Tuesday, November 1, 2011

Many Miles, Alligators, Great Blue Herons and A New Legal Residence -- Oh My!

It has been a very busy past few weeks.  We left Maine on October 7 for a 1200 mile drive to Jacksonville, FL to meet up with Steve and Kathy Burnett, to turn over ownership of Moose to this Florida couple.  We stayed in JAX for a few days to pack our possessions and then transfer them from Moose into a 17' U-Haul truck.  I purposely rented a bigger truck than we really needed because I did not want to stack stuff real high, and risk having boxes tumble going around a corner.  It was a smart choice and made the transfer of boxes very easy.  On Friday the 14th we left Jacksonville and drove about 150 miles to Inverness, unloaded the truck, returned the truck and then drove another couple hundred miles before turning in for the night.  Instead of sleeping in a motorhome we slept at a Country Inn and Suites.  Very nice.  We arrived in Illinois on Sunday, Oct. 16 and stayed with family.  We visited friends and then spent two nights in Chicago at my daughter's house to get to better know Luke, our 9 month old grandson.

Luke and his Dad, Brad share fun times  

The following Monday we left Chicago at about 5:30 a.m. to get a jump on rush hour and to begin the final 1200 mile leg of our travels.   Leaving early was another good decision, but driving in Chicago at any hour is a wild experience.  The speed limit on the Dan Ryan was 55 but we were being passed by projectiles moving at 75 to 80 mph.  By Wednesday noon we arrived at our rental home in Inverness and unpacked the car.  And by Friday evening we were 99% unpacked and kind of settled in.

O.K.  O.K.  What about alligators?

Our rental home is on a connected series of canals and we wondered if there were any gators.  Today we spotted a baby alligator about two feel long drifting in the water and looking for a meal.  I'll  get  photos next time.

But I did get a photo of the Great Blue Heron that hangs around the dock and back yard.  He and his mate are building a nest across the channel.  That should be interesting to watch. 

For the past few days we have been busy becoming official Florida residents.  We needed to get a Florida driver's license, but to do that you need to have an auto insurance policy with your Florida address.  So we got car insurance today with Progressive (Flo is happy) and learned that rates in Florida are higher than in Illinois.  Next we had to go to the County Tax Collector's office to get plates for the car and our driver's licenses.  

We should have known that dark clouds were on the horizon in having to go to a tax collector's office for plates and licenses.  We walked out $550 lighter.  Yikes!!!!!  But on the brighter side, there is no sales tax on food and the annual license plate renewal is about 45% lower than in Illinois.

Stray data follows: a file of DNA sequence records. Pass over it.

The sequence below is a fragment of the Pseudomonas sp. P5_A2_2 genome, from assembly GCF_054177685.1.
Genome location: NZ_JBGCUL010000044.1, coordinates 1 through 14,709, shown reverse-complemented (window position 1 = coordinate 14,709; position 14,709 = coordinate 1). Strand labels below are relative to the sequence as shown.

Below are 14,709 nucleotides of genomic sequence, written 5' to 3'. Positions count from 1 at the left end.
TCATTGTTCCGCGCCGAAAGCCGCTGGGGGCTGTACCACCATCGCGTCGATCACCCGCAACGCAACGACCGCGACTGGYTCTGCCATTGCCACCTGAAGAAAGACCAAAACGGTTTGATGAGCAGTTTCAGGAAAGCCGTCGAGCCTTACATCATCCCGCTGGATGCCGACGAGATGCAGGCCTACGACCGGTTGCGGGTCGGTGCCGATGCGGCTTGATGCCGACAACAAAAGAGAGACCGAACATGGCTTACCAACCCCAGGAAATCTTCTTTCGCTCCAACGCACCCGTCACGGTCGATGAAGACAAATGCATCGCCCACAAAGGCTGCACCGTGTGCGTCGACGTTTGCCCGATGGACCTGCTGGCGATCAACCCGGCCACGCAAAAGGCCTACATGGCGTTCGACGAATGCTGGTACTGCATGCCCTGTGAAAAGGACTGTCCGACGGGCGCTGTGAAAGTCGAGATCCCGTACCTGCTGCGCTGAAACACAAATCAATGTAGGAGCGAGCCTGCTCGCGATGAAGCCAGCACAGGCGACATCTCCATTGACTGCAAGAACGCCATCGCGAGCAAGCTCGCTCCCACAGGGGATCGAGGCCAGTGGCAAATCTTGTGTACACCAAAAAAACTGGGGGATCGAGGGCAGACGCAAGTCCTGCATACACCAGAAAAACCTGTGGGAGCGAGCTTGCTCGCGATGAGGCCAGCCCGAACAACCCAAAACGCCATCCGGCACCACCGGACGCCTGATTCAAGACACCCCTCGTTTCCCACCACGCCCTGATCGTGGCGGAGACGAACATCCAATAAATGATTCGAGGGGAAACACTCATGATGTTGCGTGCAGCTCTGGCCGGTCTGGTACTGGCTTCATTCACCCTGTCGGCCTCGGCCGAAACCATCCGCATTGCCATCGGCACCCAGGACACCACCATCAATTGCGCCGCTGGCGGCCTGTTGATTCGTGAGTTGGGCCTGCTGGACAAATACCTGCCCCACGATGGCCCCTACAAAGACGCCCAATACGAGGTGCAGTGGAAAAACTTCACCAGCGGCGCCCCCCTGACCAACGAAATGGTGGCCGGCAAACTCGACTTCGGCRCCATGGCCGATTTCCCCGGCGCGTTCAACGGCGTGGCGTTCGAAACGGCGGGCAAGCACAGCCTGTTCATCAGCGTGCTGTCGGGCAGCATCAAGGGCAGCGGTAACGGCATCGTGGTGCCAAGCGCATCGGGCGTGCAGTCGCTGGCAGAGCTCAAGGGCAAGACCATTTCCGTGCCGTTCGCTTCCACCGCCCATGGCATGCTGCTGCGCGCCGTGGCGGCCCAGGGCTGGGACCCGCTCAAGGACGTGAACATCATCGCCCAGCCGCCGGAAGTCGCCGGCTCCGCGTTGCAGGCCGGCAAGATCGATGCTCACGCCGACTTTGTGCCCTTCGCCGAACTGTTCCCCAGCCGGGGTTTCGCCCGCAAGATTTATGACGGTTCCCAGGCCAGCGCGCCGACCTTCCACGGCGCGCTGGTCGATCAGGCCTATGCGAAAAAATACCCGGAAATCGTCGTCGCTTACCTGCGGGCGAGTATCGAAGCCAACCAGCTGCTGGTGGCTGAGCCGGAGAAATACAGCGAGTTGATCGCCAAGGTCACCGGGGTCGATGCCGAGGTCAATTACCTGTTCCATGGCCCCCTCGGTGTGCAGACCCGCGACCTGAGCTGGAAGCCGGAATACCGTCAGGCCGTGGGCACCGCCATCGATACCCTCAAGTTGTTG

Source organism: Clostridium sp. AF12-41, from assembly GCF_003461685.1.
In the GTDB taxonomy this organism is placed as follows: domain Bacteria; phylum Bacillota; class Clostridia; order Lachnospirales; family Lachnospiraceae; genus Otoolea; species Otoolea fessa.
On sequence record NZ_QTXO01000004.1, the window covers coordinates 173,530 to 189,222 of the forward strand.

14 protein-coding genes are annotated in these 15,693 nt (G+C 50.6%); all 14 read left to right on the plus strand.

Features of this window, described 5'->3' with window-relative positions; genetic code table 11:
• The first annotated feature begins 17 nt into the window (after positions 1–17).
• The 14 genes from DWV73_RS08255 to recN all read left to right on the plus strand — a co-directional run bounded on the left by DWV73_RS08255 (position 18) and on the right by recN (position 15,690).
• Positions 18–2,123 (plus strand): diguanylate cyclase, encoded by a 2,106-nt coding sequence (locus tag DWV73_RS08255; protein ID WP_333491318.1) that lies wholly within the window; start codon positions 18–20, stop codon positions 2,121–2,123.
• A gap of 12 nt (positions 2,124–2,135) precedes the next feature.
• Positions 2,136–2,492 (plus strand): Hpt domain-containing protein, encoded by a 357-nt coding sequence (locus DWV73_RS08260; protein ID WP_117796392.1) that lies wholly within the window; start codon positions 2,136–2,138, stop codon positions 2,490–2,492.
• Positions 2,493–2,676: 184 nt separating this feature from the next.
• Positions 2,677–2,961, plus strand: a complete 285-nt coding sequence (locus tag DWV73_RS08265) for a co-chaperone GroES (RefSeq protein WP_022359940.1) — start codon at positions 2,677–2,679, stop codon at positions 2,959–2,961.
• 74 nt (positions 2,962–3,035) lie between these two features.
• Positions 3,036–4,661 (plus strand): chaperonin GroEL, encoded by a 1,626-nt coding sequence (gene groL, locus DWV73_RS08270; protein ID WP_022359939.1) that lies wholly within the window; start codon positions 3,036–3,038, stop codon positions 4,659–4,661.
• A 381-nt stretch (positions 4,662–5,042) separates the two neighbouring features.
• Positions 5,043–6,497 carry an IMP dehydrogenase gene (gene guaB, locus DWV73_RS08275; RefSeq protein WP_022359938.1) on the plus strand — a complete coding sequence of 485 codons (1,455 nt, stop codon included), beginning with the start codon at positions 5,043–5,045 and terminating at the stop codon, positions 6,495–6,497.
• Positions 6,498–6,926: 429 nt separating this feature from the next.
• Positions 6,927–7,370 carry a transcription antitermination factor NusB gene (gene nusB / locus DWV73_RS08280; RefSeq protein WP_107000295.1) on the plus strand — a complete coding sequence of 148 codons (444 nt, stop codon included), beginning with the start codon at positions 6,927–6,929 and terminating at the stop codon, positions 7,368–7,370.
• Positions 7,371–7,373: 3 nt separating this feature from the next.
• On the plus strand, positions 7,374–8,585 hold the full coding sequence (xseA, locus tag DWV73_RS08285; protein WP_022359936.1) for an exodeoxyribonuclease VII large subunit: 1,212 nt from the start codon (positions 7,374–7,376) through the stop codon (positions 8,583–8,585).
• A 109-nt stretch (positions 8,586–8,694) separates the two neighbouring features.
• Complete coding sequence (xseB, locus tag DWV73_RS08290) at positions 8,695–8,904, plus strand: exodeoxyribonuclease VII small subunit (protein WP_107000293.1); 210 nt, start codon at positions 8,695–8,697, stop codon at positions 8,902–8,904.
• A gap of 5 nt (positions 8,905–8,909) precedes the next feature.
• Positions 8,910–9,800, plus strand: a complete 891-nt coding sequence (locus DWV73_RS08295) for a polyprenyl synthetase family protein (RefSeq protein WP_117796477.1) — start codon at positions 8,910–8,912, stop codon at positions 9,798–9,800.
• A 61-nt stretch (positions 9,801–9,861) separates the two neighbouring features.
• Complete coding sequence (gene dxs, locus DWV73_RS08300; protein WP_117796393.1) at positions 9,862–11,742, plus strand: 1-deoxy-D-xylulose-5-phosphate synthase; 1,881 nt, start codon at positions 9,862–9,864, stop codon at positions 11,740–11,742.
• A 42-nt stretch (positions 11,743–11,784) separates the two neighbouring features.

Here are a couple of photos of our home for the next six months.

Sometime early next year we will begin looking for a home to buy in Florida and a small travel trailer in which to begin anew our RV travels before high heat and humidity envelop Florida.  Florida will make a great place to winter while we plan our travels for each upcoming year. 

Meanwhile it feels really strange to have so much living space and to not worry about what is going to break next. 

Stay tuned.

Wednesday, October 12, 2011

A fork in the road

It was a great summer up in Maine.  The work was a bit more strenuous than I had anticipated, but it helped me to lose 13 pounds -- not too shabby.  Or should I say, not to flabby.  

Anyway we are spending the next six months in Inverness, FL without our motorhome, having sold it today to a great couple from Jacksonville, FL.  The amazing part of this sale is that I met the buyer on an RV forum in 2008 and we kinda stayed in touch with each other.

While we are in Florida we will be looking at buying a small home, a travel trailer and a pick-up truck (yah hoo!) to pull the trailer.  Then we'll be back to travelling during those months when it doesn't snow.

It's been a great experience.

I might blog occasionally, so stay tuned. 

Thursday, August 18, 2011

Summer vacation

I'm taking a break from blogging.  See you again in the autumn.

Thursday, July 28, 2011

A 50-Mile Walk in Maine

Earlier this week we met Cassandra Curley, who is well into her challenge to walk all 50 states in 50 weeks.  She stayed two nights here at Wild Duck as she did her 50 miles in Maine.  We spent a little bit of time with her on Tuesday and Wednesday.

Maine is her 29th state and she plans to complete the contiguous 48 and Alaska before the snow flies.